Mcalpine Backs Chipman - But Doesn't Follow Him

Pineridge MP Frederick McAlpine.

Pineridge MP Frederick McAlpine.


Tribune Staff Reporter


PINERIDGE MP Frederick McAlpine supports Reece Chipman’s resignation from the Free National Movement but has no plans to follow suit anytime soon.

Mr McAlpine has, along with Mr Chipman and Golden Isles MP Vaughn Miller, been vocal critics of the FNM from within the party, occasionally voting as a bloc against priorities of the Minnis administration in Parliament.

Mr McAlpine said he is no less disillusioned with his party than his counterpart from Centreville but is more “long-suffering”.

“I’m still with the FNM because I’m trying my best to assist in making changes within,” he claimed. “I’m practicing one of the Bible’s fruits of the spirit which is long-suffering and I may just be more patient trying to steer them in the right direction.”

Mr Chipman’s resignation, he said, proves the “FNM needs a come to Jesus moment” and should stop patting itself on the back. Like Mr Chipman, he said the party is disconnected from the wider public.

Throughout Bahamian history, the consequences for people who leave the parties through which they got elected has varied. For example, Bamboo Town MP Tennyson Wells departed the FNM to become an independent in the second Ingraham administration and won re-election in 2002 despite no affiliation with a major party. He lost his second bid as an independent to his successor Branville McCartney.

When Mr McCartney later departed the FNM, he lost his seat in 2012 after forming the Democratic National Alliance (DNA).

Chairman of the FNM’s Centreville constituency association, Juan Cartwright, 44, said yesterday Mr Chipman should have resigned from Parliament altogether.

“The reason why he got elected was through the FNM association and through the FNM people who gave him a chance,” he said, “so it’s contradictory for him to keep one thing but not the other.”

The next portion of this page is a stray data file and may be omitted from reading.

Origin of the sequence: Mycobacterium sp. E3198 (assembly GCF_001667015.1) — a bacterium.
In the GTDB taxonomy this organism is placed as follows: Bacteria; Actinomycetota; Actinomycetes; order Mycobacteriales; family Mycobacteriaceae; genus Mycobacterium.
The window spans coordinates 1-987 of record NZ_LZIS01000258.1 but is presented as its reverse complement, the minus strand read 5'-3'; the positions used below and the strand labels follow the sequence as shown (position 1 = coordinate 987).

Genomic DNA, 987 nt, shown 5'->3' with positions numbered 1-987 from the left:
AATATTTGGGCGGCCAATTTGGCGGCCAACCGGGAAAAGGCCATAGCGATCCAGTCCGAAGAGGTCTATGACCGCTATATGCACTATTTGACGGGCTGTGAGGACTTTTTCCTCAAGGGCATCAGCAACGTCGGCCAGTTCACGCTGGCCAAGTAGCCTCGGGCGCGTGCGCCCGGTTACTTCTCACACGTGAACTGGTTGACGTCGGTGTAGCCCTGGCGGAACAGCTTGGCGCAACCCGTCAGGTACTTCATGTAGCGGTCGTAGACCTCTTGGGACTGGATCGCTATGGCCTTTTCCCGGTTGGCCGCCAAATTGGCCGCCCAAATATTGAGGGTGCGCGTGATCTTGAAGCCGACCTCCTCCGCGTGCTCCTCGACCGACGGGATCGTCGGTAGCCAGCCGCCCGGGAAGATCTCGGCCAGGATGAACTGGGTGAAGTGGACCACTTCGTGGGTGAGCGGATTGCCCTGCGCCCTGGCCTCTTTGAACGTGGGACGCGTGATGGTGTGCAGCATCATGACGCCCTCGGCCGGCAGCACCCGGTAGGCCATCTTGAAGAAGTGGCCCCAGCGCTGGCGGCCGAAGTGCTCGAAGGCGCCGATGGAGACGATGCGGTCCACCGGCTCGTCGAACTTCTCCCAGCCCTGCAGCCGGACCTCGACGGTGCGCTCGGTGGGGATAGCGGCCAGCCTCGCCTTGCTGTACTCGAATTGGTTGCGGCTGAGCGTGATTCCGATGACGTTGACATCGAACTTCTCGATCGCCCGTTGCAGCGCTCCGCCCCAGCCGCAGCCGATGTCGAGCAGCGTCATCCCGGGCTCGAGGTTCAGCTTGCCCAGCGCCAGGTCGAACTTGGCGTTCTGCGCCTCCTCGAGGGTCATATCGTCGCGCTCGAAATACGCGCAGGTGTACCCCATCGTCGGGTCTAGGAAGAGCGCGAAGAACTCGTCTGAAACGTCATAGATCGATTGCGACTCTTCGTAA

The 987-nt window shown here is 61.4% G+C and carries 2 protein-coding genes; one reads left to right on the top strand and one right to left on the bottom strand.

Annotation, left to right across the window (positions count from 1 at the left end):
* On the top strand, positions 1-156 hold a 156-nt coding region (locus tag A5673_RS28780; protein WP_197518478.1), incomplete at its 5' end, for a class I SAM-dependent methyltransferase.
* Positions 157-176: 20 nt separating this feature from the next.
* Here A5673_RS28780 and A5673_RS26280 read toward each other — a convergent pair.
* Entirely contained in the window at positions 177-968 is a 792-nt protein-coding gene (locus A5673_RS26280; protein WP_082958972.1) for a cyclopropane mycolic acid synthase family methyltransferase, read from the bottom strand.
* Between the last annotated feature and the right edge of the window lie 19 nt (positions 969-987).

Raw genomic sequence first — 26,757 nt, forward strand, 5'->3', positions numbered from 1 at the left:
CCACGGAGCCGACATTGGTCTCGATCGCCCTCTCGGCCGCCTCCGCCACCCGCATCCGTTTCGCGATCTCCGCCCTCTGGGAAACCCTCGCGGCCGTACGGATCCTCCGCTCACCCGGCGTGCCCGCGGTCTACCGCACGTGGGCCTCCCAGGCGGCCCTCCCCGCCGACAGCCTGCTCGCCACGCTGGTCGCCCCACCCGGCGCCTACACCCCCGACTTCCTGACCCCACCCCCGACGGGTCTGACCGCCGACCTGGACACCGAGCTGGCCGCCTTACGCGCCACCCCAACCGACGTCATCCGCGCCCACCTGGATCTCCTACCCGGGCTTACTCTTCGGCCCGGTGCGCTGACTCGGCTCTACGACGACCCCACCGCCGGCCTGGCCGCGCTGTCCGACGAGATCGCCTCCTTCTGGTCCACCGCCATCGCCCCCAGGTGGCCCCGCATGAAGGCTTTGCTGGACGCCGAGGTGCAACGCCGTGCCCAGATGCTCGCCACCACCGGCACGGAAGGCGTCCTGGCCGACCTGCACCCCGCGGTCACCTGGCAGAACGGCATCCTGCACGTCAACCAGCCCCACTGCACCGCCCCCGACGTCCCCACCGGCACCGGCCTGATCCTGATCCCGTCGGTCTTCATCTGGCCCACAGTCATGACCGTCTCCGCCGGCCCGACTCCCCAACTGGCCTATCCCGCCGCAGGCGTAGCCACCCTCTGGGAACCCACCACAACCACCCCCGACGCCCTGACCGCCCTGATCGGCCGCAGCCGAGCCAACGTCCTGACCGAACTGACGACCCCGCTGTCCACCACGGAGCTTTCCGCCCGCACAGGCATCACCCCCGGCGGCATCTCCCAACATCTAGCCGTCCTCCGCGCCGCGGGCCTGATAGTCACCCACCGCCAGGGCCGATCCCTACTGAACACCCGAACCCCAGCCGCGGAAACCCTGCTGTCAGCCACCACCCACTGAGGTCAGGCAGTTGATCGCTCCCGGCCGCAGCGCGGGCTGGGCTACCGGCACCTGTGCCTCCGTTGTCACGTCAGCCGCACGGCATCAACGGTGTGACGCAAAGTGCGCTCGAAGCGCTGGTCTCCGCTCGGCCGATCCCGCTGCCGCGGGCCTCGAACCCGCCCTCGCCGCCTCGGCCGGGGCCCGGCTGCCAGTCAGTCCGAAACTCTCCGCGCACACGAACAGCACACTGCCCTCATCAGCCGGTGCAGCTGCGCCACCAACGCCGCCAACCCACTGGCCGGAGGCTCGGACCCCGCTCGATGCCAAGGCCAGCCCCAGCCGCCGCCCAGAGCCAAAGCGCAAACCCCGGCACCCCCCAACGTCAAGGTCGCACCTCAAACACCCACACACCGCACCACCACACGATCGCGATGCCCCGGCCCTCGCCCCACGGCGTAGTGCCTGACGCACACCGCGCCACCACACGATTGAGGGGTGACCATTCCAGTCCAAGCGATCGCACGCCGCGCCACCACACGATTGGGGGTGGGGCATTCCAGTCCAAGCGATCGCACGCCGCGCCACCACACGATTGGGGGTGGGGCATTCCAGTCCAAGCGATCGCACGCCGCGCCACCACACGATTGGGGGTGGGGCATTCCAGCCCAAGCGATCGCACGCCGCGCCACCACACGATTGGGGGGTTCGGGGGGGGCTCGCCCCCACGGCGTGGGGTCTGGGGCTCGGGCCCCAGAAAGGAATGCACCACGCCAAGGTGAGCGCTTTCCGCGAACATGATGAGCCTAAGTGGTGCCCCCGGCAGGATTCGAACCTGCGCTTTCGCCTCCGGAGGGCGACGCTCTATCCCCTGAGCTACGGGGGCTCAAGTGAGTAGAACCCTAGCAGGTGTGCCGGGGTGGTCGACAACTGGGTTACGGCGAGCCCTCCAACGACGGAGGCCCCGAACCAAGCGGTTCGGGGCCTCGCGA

Mr Cartwright said in his two years as chairman he has never had a conversation with Mr Chipman.

“The association is what has to engage with people on a daily basis when MPs aren’t around,” he said, “so it’s hard for you to say the party disconnected from the people when you disconnected from your association. You can’t argue about what’s right when you haven’t consulted people who helped elect you.”

Throughout Centreville yesterday reaction to Mr Chipman’s resignation varied from indifference to support.

Maggie Smith, 47, was watching her boyfriend fix their car when The Tribune found her on Royal Palm Street. She said she voted for the Free National Movement in 2017 in the Carmichael constituency but moved to Centreville two years ago and can’t imagine voting at all in the next election.

About a mile away, a man who gave his name as Dowell, 51, agreed with Mr Chipman’s criticism of the governing party but disagreed with his decision to resign because it leaves him without power to help his constituents.

“Years ago the governments who were in power, they used to at least try and provide a way for us to make a little money,” Dowell said. “But this government that in power, the prime minister who in power now keeping away the money. Side jobs which we supposed to have and little contracts, that’s how we used to eat, but we ain’t getting it anymore. Reece resign because he see that and he don’t want lose face with the people, he rather resign to show us he ain’t a part of that. But as an independent person in power, knowing we have two parties, he don’t have much power, he just a face. I think he should’ve speak with them highly as best as he could, tell them what he don’t like but stay there and work.”

In a statement yesterday, Progressive Liberal Party Leader Philip “Brave” Davis said he hopes his party will benefit from Mr Chipman’s “thoughtful counsel”.

“We are not surprised that Reece Chipman MP has now resigned form the Free National Movement,” he said. “We have watched how a young professional Bahamian was deliberately misled, abused and frustrated by a leadership which disrespected him. As leader of the opposition I have watched his concerns. I thought that he was making genuine contributions to the common good of our commonwealth and did not deserve the disrespect.”


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